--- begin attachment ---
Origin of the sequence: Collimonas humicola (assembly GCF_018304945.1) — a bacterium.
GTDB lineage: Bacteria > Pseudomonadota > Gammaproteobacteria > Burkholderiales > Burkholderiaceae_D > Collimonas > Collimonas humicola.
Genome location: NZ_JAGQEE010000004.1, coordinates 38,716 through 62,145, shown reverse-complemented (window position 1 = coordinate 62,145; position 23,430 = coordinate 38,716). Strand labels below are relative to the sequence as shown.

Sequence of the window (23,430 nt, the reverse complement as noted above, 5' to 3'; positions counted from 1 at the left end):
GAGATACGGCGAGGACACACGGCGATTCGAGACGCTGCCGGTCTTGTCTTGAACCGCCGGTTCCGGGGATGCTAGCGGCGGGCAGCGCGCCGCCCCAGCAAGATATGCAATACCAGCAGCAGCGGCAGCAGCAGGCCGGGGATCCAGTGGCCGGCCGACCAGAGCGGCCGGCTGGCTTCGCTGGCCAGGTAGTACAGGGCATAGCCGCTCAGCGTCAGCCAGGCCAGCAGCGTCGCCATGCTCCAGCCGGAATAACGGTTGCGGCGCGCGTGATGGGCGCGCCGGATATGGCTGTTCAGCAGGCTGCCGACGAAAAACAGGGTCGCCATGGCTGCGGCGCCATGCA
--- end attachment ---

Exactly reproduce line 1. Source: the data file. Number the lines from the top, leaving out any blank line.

Origin of the sequence: Collimonas humicola (assembly GCF_018304945.1) — a bacterium.